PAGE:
In November 2014, commissioners voted in support of proposals by Duke Energy Florida, Tampa Electric and FPL to gut Florida’s energy-efficiency goals by more than 90 percent.

A 2014 report by Integrity Florida further highlighted PSC controversies, the revolving door of commissioners and staff, and lawmakers with close ties to the power companies. The authors write,

The imbalance between consumer and industry influence at the PSC and the legislature is probably best illustrated by looking back at the outcomes of several high profile rate hike requests by electric utilities.”

The report details events that took place in 2009 through 2010. FPL and Progress Energy (now Duke Energy) requested sizable rate increases in 2009, and in January 2010, the PSC ruled against the rate increases. Three months later, the Senate refused to confirm Governor Crist’s new appointees to the PSC. “David Klement of Bradenton and Benjamin “Steve” Stevens of Pensacola were sitting on the commission awaiting the official confirmation by the Senate, but were rejected.”

The report also highlights how two commissioners who had voted against the FPL and Progress Energy rate hike requests (former Senator Argenziano, then PSC Chair and Nathan Skop) were in effect fired. “They were not allowed to reapply for another term in office when the PSC Nominating Council rejected their applications.”

A section of the report highlights Senator Joe Negron (now President of the Senate), and his financial public disclosure forms:

State Senator Joe Negron received $254,459 in income from the Gunster Law Firm during the 2012 calendar year … Sen. Negron filed a Form 2 Quarterly Client Disclosure for the quarter ending in December 2012 with the Florida Commission on Ethics that lists Florida Power & Light as a client of his law firm’s “not represented directly by me” before the Department of Environmental Protection, the Public Service Commission, the Department of Justice and the South Florida Water Management District.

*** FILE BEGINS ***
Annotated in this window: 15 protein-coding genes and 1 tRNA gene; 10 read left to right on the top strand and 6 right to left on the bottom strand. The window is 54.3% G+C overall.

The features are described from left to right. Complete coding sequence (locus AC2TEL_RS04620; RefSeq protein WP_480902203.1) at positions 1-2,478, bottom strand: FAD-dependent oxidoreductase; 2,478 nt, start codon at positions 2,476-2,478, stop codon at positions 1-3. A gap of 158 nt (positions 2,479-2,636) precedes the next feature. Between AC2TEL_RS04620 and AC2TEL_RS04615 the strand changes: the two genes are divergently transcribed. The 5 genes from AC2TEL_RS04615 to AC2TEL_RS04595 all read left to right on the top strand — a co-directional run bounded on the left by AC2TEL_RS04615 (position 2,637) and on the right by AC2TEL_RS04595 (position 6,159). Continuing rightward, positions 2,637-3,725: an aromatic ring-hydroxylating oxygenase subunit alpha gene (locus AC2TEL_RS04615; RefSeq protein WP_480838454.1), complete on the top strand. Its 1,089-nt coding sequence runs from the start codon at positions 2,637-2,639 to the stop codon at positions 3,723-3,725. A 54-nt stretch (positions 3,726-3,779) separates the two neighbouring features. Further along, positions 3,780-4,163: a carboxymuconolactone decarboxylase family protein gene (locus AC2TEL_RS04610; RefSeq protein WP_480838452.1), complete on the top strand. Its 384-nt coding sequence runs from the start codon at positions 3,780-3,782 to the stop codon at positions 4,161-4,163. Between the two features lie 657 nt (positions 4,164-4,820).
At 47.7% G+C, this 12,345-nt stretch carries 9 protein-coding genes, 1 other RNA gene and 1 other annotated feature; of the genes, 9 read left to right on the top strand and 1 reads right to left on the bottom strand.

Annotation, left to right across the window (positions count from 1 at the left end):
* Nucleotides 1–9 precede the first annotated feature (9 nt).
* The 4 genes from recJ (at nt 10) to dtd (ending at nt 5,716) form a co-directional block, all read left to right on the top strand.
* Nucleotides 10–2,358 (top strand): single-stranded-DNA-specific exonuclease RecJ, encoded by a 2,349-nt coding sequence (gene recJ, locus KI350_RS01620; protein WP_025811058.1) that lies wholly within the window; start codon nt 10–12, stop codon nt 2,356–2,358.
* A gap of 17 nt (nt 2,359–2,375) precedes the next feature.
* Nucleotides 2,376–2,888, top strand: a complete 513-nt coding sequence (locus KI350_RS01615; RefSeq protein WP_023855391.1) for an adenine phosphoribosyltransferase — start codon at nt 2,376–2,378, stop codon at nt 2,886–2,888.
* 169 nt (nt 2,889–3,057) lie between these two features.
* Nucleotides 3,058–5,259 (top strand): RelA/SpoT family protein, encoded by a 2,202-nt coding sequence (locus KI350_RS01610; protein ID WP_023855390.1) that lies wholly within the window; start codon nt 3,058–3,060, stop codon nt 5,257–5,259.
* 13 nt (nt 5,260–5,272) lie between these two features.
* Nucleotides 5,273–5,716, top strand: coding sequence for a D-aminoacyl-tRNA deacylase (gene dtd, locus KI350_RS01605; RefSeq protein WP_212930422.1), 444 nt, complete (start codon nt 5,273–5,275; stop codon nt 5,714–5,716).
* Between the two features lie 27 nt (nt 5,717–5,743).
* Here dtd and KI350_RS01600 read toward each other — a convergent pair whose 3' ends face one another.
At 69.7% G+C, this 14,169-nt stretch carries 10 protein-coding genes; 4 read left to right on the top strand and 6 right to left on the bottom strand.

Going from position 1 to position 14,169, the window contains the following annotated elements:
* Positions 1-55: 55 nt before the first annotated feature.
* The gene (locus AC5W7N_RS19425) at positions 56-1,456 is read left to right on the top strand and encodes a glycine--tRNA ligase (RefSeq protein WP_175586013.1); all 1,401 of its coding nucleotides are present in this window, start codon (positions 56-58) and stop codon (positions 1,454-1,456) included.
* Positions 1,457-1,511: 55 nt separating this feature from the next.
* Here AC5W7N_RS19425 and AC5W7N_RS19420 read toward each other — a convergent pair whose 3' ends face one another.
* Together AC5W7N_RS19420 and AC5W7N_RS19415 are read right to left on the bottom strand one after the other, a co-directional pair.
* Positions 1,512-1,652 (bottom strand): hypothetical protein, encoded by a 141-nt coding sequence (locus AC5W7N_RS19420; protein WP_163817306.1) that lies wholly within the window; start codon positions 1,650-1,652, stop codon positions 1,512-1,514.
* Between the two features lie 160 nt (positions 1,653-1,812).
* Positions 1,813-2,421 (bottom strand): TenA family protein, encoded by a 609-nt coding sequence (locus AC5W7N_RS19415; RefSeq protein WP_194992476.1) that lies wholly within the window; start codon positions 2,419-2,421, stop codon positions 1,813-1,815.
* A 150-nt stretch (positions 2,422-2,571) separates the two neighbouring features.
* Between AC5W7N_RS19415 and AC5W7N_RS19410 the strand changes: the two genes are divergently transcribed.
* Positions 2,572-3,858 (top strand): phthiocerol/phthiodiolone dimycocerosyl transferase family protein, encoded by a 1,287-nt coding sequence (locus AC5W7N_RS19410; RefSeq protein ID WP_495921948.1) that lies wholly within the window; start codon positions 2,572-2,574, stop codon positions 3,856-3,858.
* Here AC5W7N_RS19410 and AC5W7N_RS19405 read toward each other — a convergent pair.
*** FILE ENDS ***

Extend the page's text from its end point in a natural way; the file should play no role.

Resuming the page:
Gulf Power Company also paid Gunster Yoakley & Stewart PA $120,000 for legislative lobbying in 2012 …

In 2010, Sen. Negron served on the Senate Communications, Energy, and Public Utilities Committee where, according to the Palm Beach Post, his questions of PSC appointees “mirrored the investor-owned utilities dissatisfaction with the regulators that turned down nearly $2 billion in proposed rate increases since they joined the panel.

Senator Negron’s 2016 financial public disclosure form showed that his income from the firm was $278,887 – up from $225,952 in 2015. He did, however, resign from Gunster law firm in January 2017 after Governor Scott suggested lawmakers should be prohibited from working for law firms that lobby the Legislature.

Gunster, led by Lila Jaber, a former commissioner and chairman of the PSC, represents several clients regulated by the PSC: The American Water Works Association (association of water utilities), Southern Company’s AGL Resources, Florida Public Utilities Co., Lakeland Electric, and Frontier Communications.

Representative Corcoran, has reported over $170,000 in income from the firm Broad & Cassel each year over the past five years. Broad & Cassel, has also represented clients that are regulated by the PSC, including TECO Energy and Sprint.

Posted by Matt Kasper

Matt Kasper is the Deputy Director at the Energy and Policy Institute. He focuses on defending policies that further the development of clean energy sources. He also focuses on the companies and their front groups that obstruct policy solutions to global warming. Before joining the Energy and Policy Institute in 2014, Matt was a research assistant at the Center for American Progress where he worked on various state and local policy issues.